Author: Atul Gawande
Finished on: 25 May 2017
Where did I get this book: The wonderful Salt’s Mill bookshop
In May this year Ian Toothill from Sheffield climbed Mount Everest. An extraordinary achievement. But what made it even more extraordinary is that Toothill has terminal cancer. He said he wanted to “inspire anyone living with cancer to go and do that special thing they’ve always wanted to do. It could be finishing that book you’ve always said you would write, learning a new skill, or taking that dream trip.”
And, on closing the back cover of Being Mortal, I have a feeling Atul Gawande would heartily approve of Toothill’s incredible achievement.
The ageing, and death, of the people that we love, is one of the most frightening things we have to come to terms with in our lives. Not to mention the ageing, and death, of ourselves.
But it happens to everyone in the end. Everyone we love, and every one of us, will die. And if we’re lucky, we’ll get old, grey and probably doddery first.
So why don’t we talk about it more? Why are we reluctant to confront the reality of terminal illness, and the growing number of old people, with the deterioration of physical and mental health that comes with ageing, in the world today?
I used to work for a children’s hospice charity, so I was forced to confront the reality of death and dying on a daily basis at work. More recently, I volunteered as a befriender for Age UK, so would spend time every week with a wonderful lady in her 90s with severe dementia. Maybe I was drawn to these roles because I have always wanted to confront mortality, or maybe I am (almost… relatively… maybe…) comfortable with my own mortality because I have spent time in these roles. I don’t know.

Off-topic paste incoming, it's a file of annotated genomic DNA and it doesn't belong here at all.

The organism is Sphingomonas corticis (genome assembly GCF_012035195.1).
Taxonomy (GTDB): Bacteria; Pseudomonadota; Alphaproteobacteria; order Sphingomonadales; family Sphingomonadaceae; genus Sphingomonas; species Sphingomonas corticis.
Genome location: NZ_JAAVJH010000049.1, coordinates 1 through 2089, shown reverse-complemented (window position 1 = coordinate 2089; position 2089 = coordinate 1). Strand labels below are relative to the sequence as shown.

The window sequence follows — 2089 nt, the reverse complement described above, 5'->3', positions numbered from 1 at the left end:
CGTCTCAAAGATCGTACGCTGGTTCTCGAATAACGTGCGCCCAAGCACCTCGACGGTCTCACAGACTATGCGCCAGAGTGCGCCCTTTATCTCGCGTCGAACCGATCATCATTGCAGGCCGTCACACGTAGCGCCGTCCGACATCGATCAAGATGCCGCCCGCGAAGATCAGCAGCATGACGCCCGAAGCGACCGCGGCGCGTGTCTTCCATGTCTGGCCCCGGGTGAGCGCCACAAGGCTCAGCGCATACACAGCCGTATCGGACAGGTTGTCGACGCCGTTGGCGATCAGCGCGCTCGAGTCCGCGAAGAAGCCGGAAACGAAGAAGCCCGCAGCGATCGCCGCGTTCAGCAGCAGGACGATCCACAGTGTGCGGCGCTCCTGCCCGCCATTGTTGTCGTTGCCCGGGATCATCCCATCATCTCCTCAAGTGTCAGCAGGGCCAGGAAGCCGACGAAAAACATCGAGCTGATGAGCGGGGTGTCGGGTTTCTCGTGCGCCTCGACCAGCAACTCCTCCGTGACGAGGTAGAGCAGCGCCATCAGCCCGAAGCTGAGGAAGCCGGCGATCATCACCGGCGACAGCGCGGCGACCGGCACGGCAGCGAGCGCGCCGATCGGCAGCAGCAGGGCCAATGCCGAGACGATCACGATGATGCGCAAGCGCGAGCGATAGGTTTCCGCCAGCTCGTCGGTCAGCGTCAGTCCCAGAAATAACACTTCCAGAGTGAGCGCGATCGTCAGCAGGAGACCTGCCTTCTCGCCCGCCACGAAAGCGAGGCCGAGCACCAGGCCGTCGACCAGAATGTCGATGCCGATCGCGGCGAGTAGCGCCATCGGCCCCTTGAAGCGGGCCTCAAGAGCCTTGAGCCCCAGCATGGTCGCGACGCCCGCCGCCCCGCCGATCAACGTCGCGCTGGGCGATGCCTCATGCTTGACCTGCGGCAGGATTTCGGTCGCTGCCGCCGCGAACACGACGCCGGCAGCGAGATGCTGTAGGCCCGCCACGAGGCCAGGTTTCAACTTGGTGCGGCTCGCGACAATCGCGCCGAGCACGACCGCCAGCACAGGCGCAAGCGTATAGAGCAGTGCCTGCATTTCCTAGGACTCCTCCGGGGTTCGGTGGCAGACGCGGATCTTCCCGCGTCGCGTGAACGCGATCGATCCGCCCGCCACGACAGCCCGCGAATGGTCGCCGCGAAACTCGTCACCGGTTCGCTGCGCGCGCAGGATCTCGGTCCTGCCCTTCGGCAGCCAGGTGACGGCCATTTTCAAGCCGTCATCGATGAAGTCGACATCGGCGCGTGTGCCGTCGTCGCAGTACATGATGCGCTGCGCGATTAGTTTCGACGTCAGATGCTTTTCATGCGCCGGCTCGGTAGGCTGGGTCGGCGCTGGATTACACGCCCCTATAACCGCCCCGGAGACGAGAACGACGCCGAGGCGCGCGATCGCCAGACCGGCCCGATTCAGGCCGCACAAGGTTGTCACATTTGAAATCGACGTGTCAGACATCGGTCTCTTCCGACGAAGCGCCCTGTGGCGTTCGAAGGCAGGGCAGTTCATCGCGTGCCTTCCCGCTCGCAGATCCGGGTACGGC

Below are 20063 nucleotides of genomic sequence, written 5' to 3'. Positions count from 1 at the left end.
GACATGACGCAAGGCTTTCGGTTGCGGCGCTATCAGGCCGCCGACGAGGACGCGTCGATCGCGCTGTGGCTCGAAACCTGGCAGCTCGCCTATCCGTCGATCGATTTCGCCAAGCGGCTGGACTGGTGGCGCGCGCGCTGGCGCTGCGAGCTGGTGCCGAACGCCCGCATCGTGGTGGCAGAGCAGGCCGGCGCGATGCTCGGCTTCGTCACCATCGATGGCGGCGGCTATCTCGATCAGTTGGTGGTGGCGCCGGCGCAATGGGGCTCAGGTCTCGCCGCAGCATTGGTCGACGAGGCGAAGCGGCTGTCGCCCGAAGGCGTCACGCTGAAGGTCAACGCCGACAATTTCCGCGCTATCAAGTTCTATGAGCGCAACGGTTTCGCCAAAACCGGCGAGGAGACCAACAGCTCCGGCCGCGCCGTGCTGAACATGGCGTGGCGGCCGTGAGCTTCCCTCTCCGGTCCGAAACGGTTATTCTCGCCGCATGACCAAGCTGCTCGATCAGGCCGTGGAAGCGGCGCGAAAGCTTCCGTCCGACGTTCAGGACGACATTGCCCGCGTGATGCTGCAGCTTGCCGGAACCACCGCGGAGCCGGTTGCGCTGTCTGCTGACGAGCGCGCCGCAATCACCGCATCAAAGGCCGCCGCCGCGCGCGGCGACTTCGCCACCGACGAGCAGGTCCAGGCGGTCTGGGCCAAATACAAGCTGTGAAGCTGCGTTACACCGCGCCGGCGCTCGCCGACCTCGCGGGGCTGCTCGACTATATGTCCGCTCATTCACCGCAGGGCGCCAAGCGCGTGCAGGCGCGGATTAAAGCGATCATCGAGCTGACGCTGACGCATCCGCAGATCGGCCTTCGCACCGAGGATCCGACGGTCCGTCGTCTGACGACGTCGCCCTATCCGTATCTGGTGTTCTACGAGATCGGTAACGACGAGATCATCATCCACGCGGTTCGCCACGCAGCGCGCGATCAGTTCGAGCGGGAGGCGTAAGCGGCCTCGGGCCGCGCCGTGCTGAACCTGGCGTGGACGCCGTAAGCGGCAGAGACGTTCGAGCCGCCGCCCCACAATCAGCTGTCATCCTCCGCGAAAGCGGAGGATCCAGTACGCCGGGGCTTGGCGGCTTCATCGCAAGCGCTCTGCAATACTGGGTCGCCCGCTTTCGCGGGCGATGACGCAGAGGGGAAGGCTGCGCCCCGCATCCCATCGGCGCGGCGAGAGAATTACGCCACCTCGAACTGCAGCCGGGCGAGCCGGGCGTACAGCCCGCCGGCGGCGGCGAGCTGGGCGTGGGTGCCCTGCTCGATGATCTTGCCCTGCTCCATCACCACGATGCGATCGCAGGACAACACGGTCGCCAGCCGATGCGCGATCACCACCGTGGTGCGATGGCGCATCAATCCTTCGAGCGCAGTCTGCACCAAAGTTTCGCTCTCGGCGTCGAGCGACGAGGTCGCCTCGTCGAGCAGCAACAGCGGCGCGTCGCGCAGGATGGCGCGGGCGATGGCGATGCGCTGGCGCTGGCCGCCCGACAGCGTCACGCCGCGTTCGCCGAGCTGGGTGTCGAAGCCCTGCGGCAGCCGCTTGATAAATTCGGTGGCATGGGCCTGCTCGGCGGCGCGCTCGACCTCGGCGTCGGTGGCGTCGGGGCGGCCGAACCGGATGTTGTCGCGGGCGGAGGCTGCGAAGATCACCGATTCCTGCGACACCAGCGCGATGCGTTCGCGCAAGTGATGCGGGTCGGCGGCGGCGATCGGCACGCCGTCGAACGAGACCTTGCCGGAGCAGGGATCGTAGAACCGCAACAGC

Gawande is a surgeon who is professionally and personally interested in how we maintain and foster quality of life as we become unwell, get older, or both. He is concerned about the medicalisation of old age, and the prioritisation of ‘fixing’ physical illness, no matter the consequences for frail or vulnerable people.
At the heart of Gawande’s argument is the idea that everyone is an individual, and the things that make life living will be different for each of us. And that this information should inform decisions about whether various medical interventions are appropriate for us, or not, at different stages of illness.
He explores how our fixation on keeping people safe, no matter what, means that we are robbing many of their autonomy, and forcing our elderly or ill into conditions where, for many, life simply isn’t worth living.
This book feels very important. It feels like something everyone should read. Whether you’re ill or getting older, or people you love are ill or getting older, Gawande makes a convincing argument that conversations about what makes life living should be normal.
He is also clear that research shows these conversations should not happen ‘in the throes of crisis and fear.’ But the truth is that we often don’t have them until it is too late. Who wants to to pipe up at dinner with “Pass the pepper dad, and would you rather die than be left unable to talk? What about being able to walk?” But conversations like this mean we, and medical professionals, understand what risks are worth taking for each individual. One man wants to risk life-threatening surgery if it increases his chances of walking for a few more years, whereas another considers life worth living if he can eat ice cream and watch football. We are all different.
It’s not an easy read. But recommended. I now want everyone I love to read it, and to steel ourselves to have these conversations. We won’t all climb Everest, but we can give ourselves the best of doing our own equivalent, for as long as possible.